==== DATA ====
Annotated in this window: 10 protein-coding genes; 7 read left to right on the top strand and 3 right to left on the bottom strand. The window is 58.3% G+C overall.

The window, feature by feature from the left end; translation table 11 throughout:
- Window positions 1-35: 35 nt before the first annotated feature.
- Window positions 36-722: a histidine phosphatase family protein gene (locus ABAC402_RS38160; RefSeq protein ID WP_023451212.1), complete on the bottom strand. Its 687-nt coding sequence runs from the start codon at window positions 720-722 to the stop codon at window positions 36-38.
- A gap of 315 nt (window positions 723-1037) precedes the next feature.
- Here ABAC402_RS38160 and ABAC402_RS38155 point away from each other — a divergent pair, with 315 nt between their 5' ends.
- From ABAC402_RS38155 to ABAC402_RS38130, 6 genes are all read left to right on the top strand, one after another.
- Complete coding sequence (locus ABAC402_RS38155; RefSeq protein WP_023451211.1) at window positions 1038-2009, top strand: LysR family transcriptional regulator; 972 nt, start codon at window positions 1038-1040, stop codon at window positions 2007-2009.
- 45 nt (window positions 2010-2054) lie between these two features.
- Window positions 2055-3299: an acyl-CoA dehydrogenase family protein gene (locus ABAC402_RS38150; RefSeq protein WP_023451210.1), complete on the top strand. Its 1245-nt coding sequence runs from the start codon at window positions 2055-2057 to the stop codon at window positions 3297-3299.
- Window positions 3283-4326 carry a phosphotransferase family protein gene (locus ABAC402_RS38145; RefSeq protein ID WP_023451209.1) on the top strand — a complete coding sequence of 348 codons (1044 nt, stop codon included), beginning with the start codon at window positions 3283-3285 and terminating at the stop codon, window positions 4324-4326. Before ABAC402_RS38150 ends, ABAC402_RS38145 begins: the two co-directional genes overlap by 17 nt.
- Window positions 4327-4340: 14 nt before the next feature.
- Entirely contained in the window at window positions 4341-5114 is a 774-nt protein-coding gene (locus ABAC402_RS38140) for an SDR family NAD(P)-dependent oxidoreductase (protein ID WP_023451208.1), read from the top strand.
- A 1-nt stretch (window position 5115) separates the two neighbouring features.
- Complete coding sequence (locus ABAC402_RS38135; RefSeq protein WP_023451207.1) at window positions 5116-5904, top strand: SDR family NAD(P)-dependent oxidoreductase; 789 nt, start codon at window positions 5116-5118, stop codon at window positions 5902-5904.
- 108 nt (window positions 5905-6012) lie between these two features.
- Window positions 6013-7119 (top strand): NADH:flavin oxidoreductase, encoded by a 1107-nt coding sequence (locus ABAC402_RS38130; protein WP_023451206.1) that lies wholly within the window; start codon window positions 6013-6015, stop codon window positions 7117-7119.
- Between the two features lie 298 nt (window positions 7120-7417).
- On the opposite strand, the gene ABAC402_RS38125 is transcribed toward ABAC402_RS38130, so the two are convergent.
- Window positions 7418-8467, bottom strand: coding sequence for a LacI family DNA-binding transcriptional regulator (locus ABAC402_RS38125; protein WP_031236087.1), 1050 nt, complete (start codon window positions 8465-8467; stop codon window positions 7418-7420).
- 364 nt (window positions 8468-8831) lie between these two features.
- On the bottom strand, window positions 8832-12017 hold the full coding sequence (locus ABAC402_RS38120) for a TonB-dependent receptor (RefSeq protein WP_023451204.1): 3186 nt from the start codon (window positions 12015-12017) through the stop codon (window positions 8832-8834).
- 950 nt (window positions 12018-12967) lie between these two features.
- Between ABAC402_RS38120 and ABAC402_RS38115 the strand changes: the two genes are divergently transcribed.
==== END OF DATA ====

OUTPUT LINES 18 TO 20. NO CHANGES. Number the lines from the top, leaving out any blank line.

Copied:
- Between the two features lie 298 nt (window positions 7120-7417).
- On the opposite strand, the gene ABAC402_RS38125 is transcribed toward ABAC402_RS38130, so the two are convergent.
- Window positions 7418-8467, bottom strand: coding sequence for a LacI family DNA-binding transcriptional regulator (locus ABAC402_RS38125; protein WP_031236087.1), 1050 nt, complete (start codon window positions 8465-8467; stop codon window positions 7418-7420).